House Republican Caucus Chair, State Representative Rebecca Dow (Truth or Consequences) on the upcoming special session and proposed rebates.
Our country, and New Mexico in particular, are in the midst of a serious energy crisis spurred on by Joe Biden and Michelle Lujan Grisham. Record gasoline prices, home energy prices sky rocketing and most recently, the potential for brownouts in Albuquerque this summer. Regardless of whether you are a homeowner, renter, small business owner, or employee, the cost simply to live has suddenly gotten much more expensive. The situation has gotten so bad legislators are going to be called in for a special session to give every tax filer in the state a rebate to help offset the spike in energy prices.
On its face this sounds like a good idea. State coffers are flush with cash right now because of the increased price of oil, so the state can certainly afford to help New Mexicans feeling the weight of higher costs. Some are even arguing for an Alaskan-style dividend for every resident of the state. A system in which people are given a certain number of dollars from oil and gas revenues yearly.
Unfortunately, giving people a one-time check is a shortsighted plan offered by a Governor who is responsible for the energy spike in the first place. The drastic increase in energy costs are not just felt when we pay our bills or put gas in our cars. We are seeing this spike in everything we do, from buying food, to paying for the services we need, or to taking part in recreational activities. Higher energy costs result in businesses, from local mom and pop shops to farmers and ranchers, to the biggest corporations having to recoup the extra costs to keep their business running; a cost that is passed on to us.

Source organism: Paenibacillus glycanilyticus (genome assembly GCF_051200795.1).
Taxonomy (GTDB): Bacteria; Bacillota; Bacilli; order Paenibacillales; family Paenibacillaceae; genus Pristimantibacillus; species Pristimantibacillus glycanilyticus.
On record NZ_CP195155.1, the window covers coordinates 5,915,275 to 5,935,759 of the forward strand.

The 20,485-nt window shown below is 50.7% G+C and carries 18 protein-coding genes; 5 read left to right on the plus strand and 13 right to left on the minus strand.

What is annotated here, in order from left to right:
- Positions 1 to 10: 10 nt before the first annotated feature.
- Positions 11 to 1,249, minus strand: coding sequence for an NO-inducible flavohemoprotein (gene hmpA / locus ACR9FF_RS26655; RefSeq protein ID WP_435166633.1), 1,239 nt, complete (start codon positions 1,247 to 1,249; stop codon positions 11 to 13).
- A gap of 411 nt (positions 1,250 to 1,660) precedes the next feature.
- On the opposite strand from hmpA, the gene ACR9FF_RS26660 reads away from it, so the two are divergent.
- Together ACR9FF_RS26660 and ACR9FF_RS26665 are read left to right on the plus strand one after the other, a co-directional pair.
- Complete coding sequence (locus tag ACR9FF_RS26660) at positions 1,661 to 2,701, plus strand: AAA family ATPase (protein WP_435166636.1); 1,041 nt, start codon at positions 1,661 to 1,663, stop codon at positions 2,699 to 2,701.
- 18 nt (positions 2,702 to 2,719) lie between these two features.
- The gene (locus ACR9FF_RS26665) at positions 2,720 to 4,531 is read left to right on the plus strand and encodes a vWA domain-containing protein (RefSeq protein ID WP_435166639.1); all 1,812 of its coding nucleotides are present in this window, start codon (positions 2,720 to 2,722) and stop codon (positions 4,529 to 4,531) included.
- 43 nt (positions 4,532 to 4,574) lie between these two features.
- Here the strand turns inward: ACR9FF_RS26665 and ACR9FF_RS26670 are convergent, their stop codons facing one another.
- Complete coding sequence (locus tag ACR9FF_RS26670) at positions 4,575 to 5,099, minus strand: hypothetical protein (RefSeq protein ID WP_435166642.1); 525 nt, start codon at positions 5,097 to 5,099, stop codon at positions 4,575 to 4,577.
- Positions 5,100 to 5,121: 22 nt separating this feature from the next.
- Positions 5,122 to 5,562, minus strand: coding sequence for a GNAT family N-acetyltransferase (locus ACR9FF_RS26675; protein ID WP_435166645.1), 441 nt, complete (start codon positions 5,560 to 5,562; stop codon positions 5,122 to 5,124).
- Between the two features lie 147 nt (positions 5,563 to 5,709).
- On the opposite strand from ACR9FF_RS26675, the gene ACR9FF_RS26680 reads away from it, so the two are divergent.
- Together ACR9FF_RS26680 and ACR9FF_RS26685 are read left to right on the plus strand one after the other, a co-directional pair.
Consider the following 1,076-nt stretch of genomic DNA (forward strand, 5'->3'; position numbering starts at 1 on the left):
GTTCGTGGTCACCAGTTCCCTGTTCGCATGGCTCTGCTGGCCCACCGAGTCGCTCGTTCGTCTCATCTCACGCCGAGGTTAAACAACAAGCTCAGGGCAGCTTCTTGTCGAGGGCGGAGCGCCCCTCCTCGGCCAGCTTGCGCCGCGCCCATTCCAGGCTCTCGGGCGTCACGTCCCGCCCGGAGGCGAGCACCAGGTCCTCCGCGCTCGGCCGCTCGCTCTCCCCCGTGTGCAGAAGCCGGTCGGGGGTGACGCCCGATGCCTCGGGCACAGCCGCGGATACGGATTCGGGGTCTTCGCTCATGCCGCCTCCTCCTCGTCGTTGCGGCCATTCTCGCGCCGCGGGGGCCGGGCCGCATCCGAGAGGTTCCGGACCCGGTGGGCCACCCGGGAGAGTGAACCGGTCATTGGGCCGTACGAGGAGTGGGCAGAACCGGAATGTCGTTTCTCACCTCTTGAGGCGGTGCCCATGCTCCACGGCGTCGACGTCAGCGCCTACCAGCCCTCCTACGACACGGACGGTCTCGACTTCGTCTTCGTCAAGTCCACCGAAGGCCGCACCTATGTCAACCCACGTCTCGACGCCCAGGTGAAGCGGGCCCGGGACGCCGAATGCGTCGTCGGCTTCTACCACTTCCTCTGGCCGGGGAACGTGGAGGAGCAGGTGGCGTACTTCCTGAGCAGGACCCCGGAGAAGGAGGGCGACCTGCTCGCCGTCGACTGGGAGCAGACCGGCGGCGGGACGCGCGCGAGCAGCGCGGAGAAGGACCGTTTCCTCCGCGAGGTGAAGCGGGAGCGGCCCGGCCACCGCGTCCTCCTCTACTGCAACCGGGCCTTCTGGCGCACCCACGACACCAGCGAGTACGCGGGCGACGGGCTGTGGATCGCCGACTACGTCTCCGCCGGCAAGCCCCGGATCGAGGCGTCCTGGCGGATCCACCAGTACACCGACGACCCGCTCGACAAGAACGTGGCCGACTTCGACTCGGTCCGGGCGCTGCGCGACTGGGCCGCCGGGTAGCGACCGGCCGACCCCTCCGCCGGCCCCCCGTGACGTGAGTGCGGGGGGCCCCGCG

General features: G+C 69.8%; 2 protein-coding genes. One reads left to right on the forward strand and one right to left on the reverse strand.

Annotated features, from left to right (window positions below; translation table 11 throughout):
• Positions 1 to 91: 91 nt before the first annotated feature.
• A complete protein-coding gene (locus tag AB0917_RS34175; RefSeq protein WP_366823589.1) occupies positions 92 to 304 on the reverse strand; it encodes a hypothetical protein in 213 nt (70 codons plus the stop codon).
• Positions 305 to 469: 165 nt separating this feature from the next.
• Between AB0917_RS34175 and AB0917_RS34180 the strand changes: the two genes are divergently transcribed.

The reality is that while legislators and the Governor convene to give out money to help pay for the energy crisis we are dealing with, it amounts to throwing a glass of water on a structure fire; it is not a real solution to our problems as the fire will continue to burn after we spend the money. We are seeing the real effects of energy policy driven by emotional rhetoric rather than real world applicability.
The Governor's solution, as we are starting to learn, is to give every tax filer $700 between now and November. This money is nothing to sneeze at. Many people are feeling the pinch and struggling to get by and $700 extra dollars in our pockets will certainly help. But we are also going to give $700 to the millionaire in Santa Fe who drives a Tesla, and only $700 for the farmer and rancher who has been hit with massive increases to the cost of producing the foods we all need to survive.
This blanket type of program while helpful to many, misses the target. We should be tailoring this relief scientifically, providing more relief to those who provide our food and less to those who are not dealing with any of the current gas price issues. Unfortunately, this is the same type of lazy governance that has characterized Governor Lujan Grisham's tenure in Santa Fe.
My hope is that when we go back into session to address this growing problem we actually look at what is causing the problem and approach the solution in a pragmatic way, one that provides real assistance to those who need it. But handing out money to help with energy spikes, while ignoring the fact that Santa Fe-driven policies are leading to those very spikes is simply temporary relief for a growing crisis that will not magically go away.